How does therapy help with anxiety?
People with anxiety tend to react to unpleasant thoughts, feelings, and situations in a more extreme way and may try to manage those reactions by avoiding triggers. Therapy for anxiety will help you to identify your triggers and the root cause of your anxiety by examining your past experiences to determine how they influence your current anxiety. During this type of therapy, we would identify and process these experiences to reduce your current anxiety.
When you are ready, somatic psychotherapy will guide you into your body and you will be asked to notice the sensations of anxiety. Often, when people experience anxiety, they distract themselves and try to avoid the feelings, which often creates more fear around the perception of having anxiety. In a safe environment, allowing space for these unpleasant feelings can begin to diminish the fear associated with them.
Some clients find that when doing this they are able to label the anxiety as a sensation, not necessarily an unpleasant feeling. Additionally, I encourage clients to change their language. For example, not saying quote my unquote anxiety. language has a powerful effect on how we think and feel in a given circumstance. For example, don’t think of a large pink elephant right now.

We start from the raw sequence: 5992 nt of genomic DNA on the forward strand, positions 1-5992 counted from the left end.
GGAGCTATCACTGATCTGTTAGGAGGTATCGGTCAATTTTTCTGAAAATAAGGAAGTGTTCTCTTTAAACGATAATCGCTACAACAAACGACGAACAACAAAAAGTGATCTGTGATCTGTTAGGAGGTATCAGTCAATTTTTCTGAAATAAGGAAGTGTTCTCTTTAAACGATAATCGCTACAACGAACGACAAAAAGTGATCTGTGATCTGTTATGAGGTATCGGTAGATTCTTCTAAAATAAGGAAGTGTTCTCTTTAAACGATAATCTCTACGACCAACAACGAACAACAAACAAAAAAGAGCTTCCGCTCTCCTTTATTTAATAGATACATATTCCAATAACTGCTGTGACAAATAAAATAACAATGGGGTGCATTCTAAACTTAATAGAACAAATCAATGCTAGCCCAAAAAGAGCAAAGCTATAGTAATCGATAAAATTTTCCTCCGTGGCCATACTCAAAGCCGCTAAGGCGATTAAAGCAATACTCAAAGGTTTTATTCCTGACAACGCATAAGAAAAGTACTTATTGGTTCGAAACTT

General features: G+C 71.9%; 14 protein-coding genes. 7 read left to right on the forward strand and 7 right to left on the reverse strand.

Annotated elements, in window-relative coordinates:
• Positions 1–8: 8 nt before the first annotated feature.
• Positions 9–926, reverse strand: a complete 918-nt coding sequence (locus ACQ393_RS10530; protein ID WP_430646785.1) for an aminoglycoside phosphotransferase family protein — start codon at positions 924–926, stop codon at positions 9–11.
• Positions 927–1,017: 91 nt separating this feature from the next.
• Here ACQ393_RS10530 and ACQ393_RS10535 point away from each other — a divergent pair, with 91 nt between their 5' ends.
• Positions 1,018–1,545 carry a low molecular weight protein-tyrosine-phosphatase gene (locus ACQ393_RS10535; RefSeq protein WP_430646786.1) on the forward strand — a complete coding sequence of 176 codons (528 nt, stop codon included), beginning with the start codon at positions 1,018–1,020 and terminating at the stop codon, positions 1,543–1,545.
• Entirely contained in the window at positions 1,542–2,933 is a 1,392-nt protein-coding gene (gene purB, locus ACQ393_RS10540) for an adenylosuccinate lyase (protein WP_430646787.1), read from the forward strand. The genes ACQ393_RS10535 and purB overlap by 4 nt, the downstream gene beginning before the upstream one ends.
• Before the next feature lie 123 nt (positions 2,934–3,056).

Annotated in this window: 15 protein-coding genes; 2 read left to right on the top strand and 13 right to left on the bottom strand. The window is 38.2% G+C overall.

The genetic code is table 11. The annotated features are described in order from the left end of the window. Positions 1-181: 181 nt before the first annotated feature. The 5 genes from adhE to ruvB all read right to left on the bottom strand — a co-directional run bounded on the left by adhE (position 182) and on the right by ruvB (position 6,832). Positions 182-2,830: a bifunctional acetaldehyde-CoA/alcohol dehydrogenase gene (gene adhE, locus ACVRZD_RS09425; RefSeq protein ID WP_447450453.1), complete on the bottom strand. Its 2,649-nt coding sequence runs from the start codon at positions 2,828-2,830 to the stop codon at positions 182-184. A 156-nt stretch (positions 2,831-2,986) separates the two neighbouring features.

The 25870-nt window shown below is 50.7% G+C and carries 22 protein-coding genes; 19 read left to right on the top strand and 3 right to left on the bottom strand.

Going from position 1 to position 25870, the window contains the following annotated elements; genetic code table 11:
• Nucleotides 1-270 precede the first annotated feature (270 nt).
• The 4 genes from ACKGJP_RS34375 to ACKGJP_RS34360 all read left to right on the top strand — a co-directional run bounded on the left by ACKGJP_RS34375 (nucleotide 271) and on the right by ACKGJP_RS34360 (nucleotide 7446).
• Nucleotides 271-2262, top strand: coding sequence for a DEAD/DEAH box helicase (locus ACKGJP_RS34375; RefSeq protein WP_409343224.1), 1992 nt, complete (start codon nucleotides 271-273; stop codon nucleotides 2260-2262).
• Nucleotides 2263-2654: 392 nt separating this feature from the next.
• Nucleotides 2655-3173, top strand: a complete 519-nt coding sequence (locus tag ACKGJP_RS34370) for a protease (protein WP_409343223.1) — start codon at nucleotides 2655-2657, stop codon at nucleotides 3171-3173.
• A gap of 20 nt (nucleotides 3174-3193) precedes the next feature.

Along the lines I was discussing above, I find hypnotherapy to be an effective intervention for anxiety. Additionally, Dialectical behavioral therapy may help to manage anxiety as it teaches coping skills that involve building on your strengths, identifying unhelpful thoughts, practicing self-soothing, emotional regulation, mindfulness, and managing post-traumatic stress.
Research has also demonstrated the effectiveness of exposure therapy, in which you are asked to either imagine doing something you fear or to actually approach and do it in real life. This is often done according to a technique known as “systematic desensitization,” in which you start with the least anxiety-provoking action and work your way up from there. Following this step-by-step approach of learning how to induce relaxation, creating a list of feared situations, and working through the list gradually is the heart of exposure therapy. This gradual process of alternating approaching what you fear with relaxation helps to pair the two in your mind and makes it easier the next time you have to go do what you fear.
I enjoy using literature, movies, music in our work together and view this exchange of information as bi-directional. I want to know which literary characters, movie or television characters you relate with, as well as songs you identify with. Additionally, I will provide suggestions for you.